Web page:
“The key factors that increased the chances of being in this group of people who were gradually becoming slower included a slower reaction time at the start of the trial, older age and increased physical disability. Further, people with MS who demonstrated subtle worsening in performance trajectory in two of the MSReactor tasks (visual attention and working memory) were more likely to experience confirmed disability progression over time.

“Further understanding of how the MSReactor test results change over time with disease-modifying therapies, or with changes in daily activities in work environments, could change the way all people living with MS are monitored.”

Associate Professor Anneke Van Der Walt, senior author on the paper, is Group leader of the Multiple Sclerosis and Neuro-Opthalmology research group, Department of Neuroscience, Monash University and Director of the Multiple Sclerosis and Neuro Immunology unit at Alfred Health. A/Prof Van Der Walt commented that this work demonstrates that cognitive monitoring of people with MS can be achieved using simple tests in clinical practice.

She said, “It is important to remember that frequent cognitive testing is difficult to do as people often improve for a period due to learning and practising.

“Our novel approach demonstrates that very simple tests, using a computerized platform where infinite variations of the test can be presented, can detect subtle changes in cognitive function that the person with MS would mostly not be aware of."

Professor Helmut Butzkueven, co-senior author on the paper with A/Prof Van Der Walt, added that MSReactor detected changes of milliseconds in people's responses, therefore was a very sensitive measure of change.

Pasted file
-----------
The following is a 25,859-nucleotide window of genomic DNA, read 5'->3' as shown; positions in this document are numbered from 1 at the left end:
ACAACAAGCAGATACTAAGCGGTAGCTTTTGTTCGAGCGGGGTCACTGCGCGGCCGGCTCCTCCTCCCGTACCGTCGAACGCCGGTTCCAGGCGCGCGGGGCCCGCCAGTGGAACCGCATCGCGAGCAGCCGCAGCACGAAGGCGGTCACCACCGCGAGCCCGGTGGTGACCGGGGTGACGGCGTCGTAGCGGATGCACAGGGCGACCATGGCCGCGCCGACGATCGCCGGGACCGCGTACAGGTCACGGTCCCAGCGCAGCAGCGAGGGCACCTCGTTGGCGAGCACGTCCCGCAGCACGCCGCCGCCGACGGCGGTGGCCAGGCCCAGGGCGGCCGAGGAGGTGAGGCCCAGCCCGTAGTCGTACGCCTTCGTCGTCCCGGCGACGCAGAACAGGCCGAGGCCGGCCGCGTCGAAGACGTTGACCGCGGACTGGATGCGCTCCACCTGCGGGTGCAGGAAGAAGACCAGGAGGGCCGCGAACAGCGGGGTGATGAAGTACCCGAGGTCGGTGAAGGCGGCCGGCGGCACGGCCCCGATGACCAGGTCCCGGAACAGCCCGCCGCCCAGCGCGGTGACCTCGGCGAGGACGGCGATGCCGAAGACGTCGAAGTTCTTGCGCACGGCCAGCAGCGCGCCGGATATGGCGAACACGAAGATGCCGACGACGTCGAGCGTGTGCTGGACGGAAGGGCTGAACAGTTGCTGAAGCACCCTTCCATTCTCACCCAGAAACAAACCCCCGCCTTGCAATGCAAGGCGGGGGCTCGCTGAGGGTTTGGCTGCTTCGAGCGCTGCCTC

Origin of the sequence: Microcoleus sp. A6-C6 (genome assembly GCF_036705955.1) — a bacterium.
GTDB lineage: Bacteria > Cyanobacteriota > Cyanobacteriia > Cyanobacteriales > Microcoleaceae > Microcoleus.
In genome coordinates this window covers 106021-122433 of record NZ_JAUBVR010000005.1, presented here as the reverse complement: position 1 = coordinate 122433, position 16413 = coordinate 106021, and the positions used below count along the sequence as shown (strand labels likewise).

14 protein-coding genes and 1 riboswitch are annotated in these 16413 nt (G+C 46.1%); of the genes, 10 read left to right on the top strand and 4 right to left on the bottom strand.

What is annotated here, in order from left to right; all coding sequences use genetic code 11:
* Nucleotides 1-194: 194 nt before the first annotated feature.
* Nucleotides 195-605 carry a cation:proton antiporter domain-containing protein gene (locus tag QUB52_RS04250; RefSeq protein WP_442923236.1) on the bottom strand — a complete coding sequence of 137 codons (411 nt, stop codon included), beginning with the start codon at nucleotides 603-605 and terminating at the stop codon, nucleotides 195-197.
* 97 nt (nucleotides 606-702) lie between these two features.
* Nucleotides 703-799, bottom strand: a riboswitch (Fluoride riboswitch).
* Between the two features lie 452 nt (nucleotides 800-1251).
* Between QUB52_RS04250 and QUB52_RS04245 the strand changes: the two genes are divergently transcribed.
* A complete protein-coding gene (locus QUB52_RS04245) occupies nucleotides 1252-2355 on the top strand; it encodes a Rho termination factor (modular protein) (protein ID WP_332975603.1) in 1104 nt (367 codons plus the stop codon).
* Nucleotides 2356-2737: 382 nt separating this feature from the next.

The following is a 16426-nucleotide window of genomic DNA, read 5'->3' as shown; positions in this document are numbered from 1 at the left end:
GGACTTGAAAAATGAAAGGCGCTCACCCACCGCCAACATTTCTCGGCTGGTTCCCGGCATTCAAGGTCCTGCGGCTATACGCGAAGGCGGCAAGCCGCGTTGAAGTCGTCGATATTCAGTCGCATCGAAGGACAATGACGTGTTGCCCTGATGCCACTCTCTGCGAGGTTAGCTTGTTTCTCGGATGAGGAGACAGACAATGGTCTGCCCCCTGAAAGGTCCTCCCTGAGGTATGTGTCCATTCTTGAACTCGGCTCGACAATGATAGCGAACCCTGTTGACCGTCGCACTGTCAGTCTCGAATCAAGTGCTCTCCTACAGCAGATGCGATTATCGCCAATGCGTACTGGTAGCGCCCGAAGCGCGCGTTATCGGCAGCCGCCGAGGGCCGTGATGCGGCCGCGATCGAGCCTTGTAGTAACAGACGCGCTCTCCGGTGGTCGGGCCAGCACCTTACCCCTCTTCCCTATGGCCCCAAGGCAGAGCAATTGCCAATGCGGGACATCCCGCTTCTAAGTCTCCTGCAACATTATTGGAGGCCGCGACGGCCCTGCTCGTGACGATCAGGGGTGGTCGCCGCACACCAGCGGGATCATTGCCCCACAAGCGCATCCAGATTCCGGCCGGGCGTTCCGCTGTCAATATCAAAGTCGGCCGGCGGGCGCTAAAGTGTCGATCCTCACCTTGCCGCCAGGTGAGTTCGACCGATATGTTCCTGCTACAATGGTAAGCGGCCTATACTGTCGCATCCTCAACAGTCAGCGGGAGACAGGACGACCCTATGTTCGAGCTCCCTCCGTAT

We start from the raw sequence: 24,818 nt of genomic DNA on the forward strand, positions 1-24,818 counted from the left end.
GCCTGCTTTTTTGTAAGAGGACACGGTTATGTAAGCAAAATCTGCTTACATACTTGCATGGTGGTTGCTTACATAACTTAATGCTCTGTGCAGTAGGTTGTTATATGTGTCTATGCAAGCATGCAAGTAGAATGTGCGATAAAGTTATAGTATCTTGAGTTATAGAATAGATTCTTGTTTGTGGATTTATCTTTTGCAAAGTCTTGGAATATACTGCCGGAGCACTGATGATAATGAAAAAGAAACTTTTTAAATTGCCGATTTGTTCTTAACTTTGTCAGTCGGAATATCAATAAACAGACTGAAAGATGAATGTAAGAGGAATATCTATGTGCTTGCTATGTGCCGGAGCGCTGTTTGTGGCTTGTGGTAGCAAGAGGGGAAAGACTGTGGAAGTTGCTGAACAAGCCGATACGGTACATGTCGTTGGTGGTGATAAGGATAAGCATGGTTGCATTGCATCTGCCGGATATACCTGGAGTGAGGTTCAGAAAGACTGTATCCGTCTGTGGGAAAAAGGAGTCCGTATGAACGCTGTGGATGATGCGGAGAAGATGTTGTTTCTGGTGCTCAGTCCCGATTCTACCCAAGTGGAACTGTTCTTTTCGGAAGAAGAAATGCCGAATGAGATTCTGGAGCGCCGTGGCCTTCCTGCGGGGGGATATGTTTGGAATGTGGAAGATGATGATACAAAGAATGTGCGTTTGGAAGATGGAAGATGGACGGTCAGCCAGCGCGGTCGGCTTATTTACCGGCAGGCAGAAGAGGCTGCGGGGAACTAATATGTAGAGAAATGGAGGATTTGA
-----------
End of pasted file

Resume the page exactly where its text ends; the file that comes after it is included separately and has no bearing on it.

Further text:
A/Prof Van Der Walt continued, “This is really critical, as it may allow us to intervene earlier with complete physical and neuropsychological assessments, changing to more effective disease-modifying treatment options, and even cognitive rehabilitation.  These may all improve someone’s long-term outcome.

“MSReactor shows great promise as a tool to screen for subtle cognitive changes.  However, we need to do more work to understand how MSReactor will perform in people with different types of MS.  

“People with more advanced or progressive MS may show a different performance pathway or trajectory.  We are also doing further work to understand how subtle changes in MSReactor task performance relate to work productivity and other real-life quality of life outcomes.”

Source:
Merlo D, Stankovich J, Bai C, Kalincik T, Zhu C, Gresle M, Lechner-Scott J, Kilpatrick T, Barnett M, Taylor B, Darby D, Butzkueven H, Van der Walt A. Association Between Cognitive Trajectories and Disability Progression in Patients With Relapsing-Remitting Multiple Sclerosis. Neurology. 2021 Sep 23:10.1212/WNL.0000000000012850. doi: 10.1212/WNL.0000000000012850 . Epub ahead of print. PMID: 34556562.